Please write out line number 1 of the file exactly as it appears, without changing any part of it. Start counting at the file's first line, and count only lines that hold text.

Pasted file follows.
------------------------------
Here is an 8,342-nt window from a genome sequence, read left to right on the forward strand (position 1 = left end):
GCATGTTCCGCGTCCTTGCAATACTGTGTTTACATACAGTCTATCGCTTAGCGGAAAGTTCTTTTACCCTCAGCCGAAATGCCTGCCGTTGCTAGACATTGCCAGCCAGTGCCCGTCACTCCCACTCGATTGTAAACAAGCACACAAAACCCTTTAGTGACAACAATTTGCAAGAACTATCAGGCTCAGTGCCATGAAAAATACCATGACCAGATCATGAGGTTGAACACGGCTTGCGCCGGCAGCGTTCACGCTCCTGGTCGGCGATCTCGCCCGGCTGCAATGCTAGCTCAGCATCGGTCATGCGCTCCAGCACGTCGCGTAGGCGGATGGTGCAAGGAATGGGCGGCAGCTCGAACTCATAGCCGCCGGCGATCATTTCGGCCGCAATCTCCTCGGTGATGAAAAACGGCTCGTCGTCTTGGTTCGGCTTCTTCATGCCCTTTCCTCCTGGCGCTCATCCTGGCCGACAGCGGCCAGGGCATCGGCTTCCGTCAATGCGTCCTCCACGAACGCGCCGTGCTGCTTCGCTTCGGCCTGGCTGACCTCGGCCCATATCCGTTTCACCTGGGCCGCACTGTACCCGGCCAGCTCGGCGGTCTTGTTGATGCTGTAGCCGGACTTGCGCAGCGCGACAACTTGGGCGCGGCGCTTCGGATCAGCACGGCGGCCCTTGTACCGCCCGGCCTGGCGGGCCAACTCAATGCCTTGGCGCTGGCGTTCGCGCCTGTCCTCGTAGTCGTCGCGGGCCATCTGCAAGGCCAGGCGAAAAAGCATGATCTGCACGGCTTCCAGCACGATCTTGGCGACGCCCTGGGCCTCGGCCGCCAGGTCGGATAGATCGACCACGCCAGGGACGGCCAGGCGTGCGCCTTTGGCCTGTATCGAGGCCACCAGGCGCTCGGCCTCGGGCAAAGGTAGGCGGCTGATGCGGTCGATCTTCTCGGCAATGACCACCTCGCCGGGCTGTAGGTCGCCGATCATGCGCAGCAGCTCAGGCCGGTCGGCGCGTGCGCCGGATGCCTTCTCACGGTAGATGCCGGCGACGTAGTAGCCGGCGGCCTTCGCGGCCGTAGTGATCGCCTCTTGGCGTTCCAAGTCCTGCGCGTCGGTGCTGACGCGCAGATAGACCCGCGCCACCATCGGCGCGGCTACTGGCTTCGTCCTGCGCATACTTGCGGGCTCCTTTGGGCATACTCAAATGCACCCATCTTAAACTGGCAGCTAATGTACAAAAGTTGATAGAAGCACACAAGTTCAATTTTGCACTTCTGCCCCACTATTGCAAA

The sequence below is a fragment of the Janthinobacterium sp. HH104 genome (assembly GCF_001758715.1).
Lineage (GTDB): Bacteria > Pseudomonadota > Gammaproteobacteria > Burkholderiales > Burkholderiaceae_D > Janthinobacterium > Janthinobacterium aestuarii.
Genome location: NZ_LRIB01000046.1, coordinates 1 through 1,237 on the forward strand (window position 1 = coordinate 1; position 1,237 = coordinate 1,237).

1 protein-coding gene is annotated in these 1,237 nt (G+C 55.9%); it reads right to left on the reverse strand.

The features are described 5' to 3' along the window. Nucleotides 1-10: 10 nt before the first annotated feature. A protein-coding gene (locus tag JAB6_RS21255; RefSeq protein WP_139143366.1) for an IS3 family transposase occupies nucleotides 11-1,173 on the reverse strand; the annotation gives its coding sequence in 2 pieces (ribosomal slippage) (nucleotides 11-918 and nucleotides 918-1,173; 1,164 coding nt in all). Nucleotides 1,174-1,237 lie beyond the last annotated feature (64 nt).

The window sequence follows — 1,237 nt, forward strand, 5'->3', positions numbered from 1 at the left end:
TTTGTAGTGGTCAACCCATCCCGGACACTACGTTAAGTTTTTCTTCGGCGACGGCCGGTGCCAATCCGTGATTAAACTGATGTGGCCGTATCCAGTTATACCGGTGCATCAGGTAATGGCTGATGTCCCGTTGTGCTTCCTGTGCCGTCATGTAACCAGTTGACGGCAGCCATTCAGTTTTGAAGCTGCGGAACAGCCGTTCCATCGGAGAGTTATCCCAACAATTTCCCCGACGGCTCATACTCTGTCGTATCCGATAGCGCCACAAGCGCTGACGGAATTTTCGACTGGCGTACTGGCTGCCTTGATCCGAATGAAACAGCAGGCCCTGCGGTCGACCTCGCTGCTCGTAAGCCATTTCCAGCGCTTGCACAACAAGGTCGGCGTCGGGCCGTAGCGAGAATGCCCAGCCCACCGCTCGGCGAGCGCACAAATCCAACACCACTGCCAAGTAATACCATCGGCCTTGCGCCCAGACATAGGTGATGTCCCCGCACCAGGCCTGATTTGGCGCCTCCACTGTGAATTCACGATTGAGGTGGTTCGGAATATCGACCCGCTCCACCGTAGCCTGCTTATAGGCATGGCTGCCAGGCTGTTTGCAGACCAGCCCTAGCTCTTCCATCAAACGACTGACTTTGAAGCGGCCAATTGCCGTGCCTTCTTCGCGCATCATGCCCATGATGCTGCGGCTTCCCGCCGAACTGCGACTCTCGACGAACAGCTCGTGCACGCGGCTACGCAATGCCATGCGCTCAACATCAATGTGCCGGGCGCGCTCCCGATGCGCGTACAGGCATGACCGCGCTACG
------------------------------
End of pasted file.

Here is an 8,342-nt window from a genome sequence, read left to right on the forward strand (position 1 = left end):